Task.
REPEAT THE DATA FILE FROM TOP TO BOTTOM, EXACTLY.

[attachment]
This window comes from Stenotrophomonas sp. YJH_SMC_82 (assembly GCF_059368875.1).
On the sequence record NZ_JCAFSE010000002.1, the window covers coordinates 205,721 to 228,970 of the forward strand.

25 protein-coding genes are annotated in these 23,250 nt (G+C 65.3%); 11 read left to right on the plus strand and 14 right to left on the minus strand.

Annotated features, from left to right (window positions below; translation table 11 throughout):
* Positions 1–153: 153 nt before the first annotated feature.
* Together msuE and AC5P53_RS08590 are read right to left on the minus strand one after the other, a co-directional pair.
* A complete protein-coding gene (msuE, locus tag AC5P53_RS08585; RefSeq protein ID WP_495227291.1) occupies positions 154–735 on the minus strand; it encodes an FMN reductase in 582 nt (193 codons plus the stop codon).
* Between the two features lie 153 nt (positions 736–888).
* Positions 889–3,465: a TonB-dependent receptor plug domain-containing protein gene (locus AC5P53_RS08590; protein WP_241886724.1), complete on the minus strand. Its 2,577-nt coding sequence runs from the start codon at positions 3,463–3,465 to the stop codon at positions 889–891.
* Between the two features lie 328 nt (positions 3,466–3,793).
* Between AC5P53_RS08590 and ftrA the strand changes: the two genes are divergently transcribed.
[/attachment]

This window comes from Stenotrophomonas sp. YJH_SMC_82 (assembly GCF_059368875.1).
On the sequence record NZ_JCAFSE010000002.1, the window covers coordinates 205,721 to 228,970 of the forward strand.

25 protein-coding genes are annotated in these 23,250 nt (G+C 65.3%); 11 read left to right on the plus strand and 14 right to left on the minus strand.

Annotated features, from left to right (window positions below; translation table 11 throughout):
* Positions 1–153: 153 nt before the first annotated feature.
* Together msuE and AC5P53_RS08590 are read right to left on the minus strand one after the other, a co-directional pair.
* A complete protein-coding gene (msuE, locus tag AC5P53_RS08585; RefSeq protein ID WP_495227291.1) occupies positions 154–735 on the minus strand; it encodes an FMN reductase in 582 nt (193 codons plus the stop codon).
* Between the two features lie 153 nt (positions 736–888).
* Positions 889–3,465: a TonB-dependent receptor plug domain-containing protein gene (locus AC5P53_RS08590; protein WP_241886724.1), complete on the minus strand. Its 2,577-nt coding sequence runs from the start codon at positions 3,463–3,465 to the stop codon at positions 889–891.
* Between the two features lie 328 nt (positions 3,466–3,793).
* Between AC5P53_RS08590 and ftrA the strand changes: the two genes are divergently transcribed.